I’ve been researching Ivy League schools and really want to get into one, although I fear that I am behind in my mathematics. I am a rising sophomore. Here’s my math plan.
9th: Algebra I
10th: Geometry Honors
11th: Algebra II/Trig Honors
12th: PreCalc Honors
I won’t be able to take Calculus in high school. Does that make me a less competitive applicant for top and Ivy League schools?
Very few universities in the US require or recommend calculus in high school:
Not taking calculus in high school is probably a bigger issue generally for someone who completes precalculus in 11th grade and chooses not to take an available calculus course in 12th grade than it is for someone whose middle school math placement allows him/her only to reach precalculus in 12th grade.
As one who will enter 10th grade, if you are aiming for a “calculus in high school required” university, it may be possible to double up geometry and algebra 2, but perhaps less likely if trigonometry is included in algebra 2 (rather than precalculus).
Not necessarily. Every single Ivy League college offers Calc 1. However, most freshman will have had calc in HS. As @ucbalumnus suggests, you could look to double up, or take a course over the summer. But not having calculus will not lead to an immediate rejection from an Ivy League school, although it would be problematic for Caltech, as an example.
Also, even for top colleges, if you are planning a STEM-major, not having calc may require more courses for the degree or lessen the number of elective you can take.
I would double up on geometry and algebra 2! Each doesn’t really require the other.
My nephew thought he would be behind as a cs major at Brown since he only took through AP Calculus AB. He was pleasantly surprised to find that some of the friends in his major had not had calculus, some ended with AB like him, BC and some higher. In the end it made no difference for summer internships and job offers.
Really will depend on your major. If you are going into STEM fields then I would say YES. There are just so many applicants and online programs that many IVY applicants will have Calc in HS and even more advanced classes. But if you are going to be a French major or a history major, I don’t think it will affect you assuming you have outstanding classes in those areas.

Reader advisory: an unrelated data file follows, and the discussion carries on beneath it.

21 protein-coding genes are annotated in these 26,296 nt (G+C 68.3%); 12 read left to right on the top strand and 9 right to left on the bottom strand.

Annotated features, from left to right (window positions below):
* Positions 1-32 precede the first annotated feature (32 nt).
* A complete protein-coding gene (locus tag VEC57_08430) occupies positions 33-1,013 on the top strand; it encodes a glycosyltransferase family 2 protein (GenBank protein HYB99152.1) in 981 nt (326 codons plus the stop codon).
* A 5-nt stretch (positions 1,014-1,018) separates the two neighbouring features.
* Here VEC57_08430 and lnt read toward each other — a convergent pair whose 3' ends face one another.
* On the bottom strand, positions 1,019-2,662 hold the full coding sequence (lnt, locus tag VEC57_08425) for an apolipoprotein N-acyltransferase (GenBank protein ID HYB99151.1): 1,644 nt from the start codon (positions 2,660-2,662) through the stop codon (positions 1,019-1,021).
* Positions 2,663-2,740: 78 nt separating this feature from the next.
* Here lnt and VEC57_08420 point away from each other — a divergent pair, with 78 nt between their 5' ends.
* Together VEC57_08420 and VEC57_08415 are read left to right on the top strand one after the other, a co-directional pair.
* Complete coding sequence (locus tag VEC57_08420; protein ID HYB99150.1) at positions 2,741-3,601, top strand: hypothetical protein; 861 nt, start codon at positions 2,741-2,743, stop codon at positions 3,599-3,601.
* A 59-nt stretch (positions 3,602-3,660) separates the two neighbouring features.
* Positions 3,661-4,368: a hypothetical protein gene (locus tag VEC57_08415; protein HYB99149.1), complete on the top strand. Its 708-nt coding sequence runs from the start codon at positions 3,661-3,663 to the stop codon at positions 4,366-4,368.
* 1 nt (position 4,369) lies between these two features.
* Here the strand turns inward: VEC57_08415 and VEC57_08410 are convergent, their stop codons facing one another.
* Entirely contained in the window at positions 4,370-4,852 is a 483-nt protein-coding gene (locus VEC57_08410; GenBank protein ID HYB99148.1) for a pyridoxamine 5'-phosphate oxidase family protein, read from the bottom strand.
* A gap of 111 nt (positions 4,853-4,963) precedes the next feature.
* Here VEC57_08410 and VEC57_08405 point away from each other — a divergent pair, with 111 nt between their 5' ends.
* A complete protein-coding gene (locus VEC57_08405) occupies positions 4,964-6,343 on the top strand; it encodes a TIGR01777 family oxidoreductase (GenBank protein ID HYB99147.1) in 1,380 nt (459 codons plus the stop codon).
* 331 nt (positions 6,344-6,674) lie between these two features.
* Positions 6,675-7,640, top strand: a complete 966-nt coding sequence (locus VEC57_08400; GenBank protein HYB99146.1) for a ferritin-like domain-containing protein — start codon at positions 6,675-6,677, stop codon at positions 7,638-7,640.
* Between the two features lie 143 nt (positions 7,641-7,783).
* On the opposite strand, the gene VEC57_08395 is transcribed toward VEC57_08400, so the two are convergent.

Echoing the ‘it depends on the major’ comments. A number of engineering programs are strongly recommending AP Calc BC in high school, explicitly stating AP Calc AB will not cut it. D19 and I heard this in information sessions at both Wash U and Lehigh in recent months.
Thank you to all that replied! To answer your major questions, I want to major in Animal Sciences to become a vet in the future.
Could it also be possible to double up on Algebra 2/Trig and Precalc? It’s too late for me to double up on Geometry and Algebra 2 cause I have no more room on my schedule
@leprechaun103 Have you looked at which schools have your intended major? Check into that and the specific math requirements, but I think you are probably ok with just going thru pre-calc for animal sciences/pre-vet.
If you were to double up you would probably need to eliminate a different core class (science, SS, english, FL), which would weaken your application relatively more than having 4 years of math thru pre-calc. You could do summer school, but generally speaking summer is the best time to strengthen ECs and participate in animal science/vet type of activities.
Thats really good advice. Thank you sm!
I checked the freshman requirements for Cornell Colleges of Agriculture and Life Sciences, my dream school, and it says it only requires 4 years of math (including precalc) for Animal Science majors. I should be fine then right (as far as math requirements go)?
That would seem to work for CALS. Continue to focus on doing well in school and find some animal science related ECs that you love. It’s good to have goals, but also continue to expand your college list beyond the most selective. Good luck!
My son is pre-vet and an animal science major. He went through calculus but really didn’t need to. In college all he has to take is college algebra. Some vet schools also require statistics (in college). Even the physics that he has to take is not calculus based. I wouldn’t worry. Just focus on getting as high a GPA as possible, high test scores, and lots of animal related ECs if Cornell is your school of preference. Just remember to get into vet school the key is high GPA. Go where you can get the highest GPA for the least cost. Vet school is crazy expensive and vets don’t make much compared to what the education costs.
@momocarly thank you! I’ve heard many things about extracurriculars and how colleges like to see that you are passionate about 1 or 2 things rather than being well-rounded…It can be seen from my extracurriculars that I am very involved in the music programs at my school as well as the Student Council. Will it matter that I am less involved with animal related activities, even though I am involved in other activities?
It’s not a question of being well-rounded vs pointy; it’s quality is more important that quantity.
So if you have a lot of things that you are passionate about and spend lots of time on them you’re still ok?
“OK” is a relative term. As long as your application is complete, it will not be thrown in the trash. On the flip side, you might have an application that looks ideal on paper, and still get rejected. Don’t obsess about the minutiae.
Ok thank you for the advice!